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Why Israel has more altruistic kidney donors than any other country in the world

A rabbi made donating a kidney a mitzvah for many Israelis who would never have considered it

JERUSALEM — As a child and then three decades later, Limor Eisner had a lifesaving liver transplant. But several years ago she needed a kidney and feared her luck had run out.

“It was extremely difficult, even for someone who had survived two liver transplants,” said Eisner, now 52. “I had a heart attack and my kidneys were damaged.” By 2018, she needed dialysis three, sometimes four times a week.

Too ill to fly abroad — the Israeli woman’s liver transplants had both taken place in the U.S. —  Eisner had reason to worry. Israel is in the bottom half of countries when it comes to organs harvested after death, the type used in most transplants globally. The chances of her receiving a posthumous kidney donation – especially since younger recipients often take priority – were slim. 

But a growing movement, driven by a campaign in Israel to promote what’s known as “altruistic” donation, gave Eisner hope. For more than a  decade the number of Israelis who have donated kidneys while they are still alive and well has increased to the point that Israel is the worldwide leader in live donations per capita.

That’s in large part thanks to the Jerusalem-based nonprofit Eisner turned to, Matnat Chaim, Hebrew for “gift of life,” which recruits and encourages individuals in good health to donate a kidney for purely altruistic reasons. 

Of the more than 1,450 live kidney donations Matnat Chaim has facilitated, more than 80% percent were altruistic – donated by individuals who had no connection to the recipient. According to the group’s records, it made at least half of the matches between recipients and live donors in Israel from 2015 to 2022. 

Rabbi Yeshayahu Heber, whose life was saved by kidney from a live donor, founded Matnat Chaim in 2009 with his wife Rachel. Rabbi Heber, who died from COVID-19 in April 2020, had said he was moved to recruit volunteer donors after watching other kidney patients die for lack of transplants. 

On Israel Independence Day this spring, Rachel Heber was awarded the prestigious Israel Prize in honor of the couple’s lifesaving work. Before the April ceremony, hundreds of the people touched by Matnat Chaim – donors, recipients, and their families– gathered at Rabbi Heber’s grave in Jerusalem to give thanks.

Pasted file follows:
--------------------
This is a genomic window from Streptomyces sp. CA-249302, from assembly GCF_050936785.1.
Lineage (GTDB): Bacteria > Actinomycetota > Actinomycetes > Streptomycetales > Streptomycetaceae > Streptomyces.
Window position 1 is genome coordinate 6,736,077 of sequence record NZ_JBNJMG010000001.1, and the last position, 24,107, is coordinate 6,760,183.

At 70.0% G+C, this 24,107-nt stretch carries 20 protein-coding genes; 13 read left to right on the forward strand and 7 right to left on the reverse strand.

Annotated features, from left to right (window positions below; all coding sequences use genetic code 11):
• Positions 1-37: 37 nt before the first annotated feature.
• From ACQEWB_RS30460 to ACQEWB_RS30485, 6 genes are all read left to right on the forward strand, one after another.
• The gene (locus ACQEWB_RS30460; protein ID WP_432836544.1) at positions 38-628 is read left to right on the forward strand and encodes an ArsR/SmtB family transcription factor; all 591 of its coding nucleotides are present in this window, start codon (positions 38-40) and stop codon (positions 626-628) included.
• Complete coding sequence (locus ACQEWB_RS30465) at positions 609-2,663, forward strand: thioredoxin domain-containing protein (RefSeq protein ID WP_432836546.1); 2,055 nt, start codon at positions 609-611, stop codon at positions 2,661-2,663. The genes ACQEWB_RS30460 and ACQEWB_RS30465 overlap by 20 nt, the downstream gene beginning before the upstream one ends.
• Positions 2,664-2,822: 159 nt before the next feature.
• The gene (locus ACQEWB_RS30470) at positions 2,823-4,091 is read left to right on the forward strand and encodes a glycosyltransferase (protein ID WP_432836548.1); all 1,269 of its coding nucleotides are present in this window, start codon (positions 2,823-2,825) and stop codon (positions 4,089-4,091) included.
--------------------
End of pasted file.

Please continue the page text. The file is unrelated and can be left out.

At his grave in Jerusalem in April, hundreds came to pay tribute to Rabbi Yeshayahu Heber for his work encouraging altruistic donation of organs. Courtesy of YouTube.

He had inspired a sector of Israel society that had mostly eschewed organ donation to embrace it.

The definition of death 

As an ultra-Orthodox rabbi, Heber knew that many religious and even secular Jews mistakenly believe that Judaism requires the body to be buried whole. 

Heber also knew that according to the strictest interpretation of Jewish law practiced by most ultra-Orthodox Jews, the halachic and medical definitions of death aren’t the same.  

Rabbi Yeshayahu Heber and Rachel Heber Photo by Chaim Meiersdorf

Broadly speaking, the medical definition says that death occurs when the brain is no longer functioning, even if the heart is still beating. There are exceptions, but most ultra-Orthodox rabbis say death occurs when the heart stops beating and the person stops breathing. 

“The problem is, if you wait until the heart stops, you can’t harvest the organs,” said Judy Singer, Matnat Chaim’s assistant director. 

For these reasons, Heber made it his mission to recruit live kidney donors. 

With other groups, including the Halachic Organ Donor Society and the Israel Transplant Authority, Matnat Chaim has convinced many religious Jewish communities to encourage members to donate altruistically. “Today, religious Jews, and haredim especially, are at the forefront of live kidney donations,” Singer said. “They say, I can’t donate an organ after death, but take my kidney and help someone now.” About 90% percent of Matnat Chaim’s kidney donors belong to the Modern Orthodox or ultra-Orthodox streams of Judaism.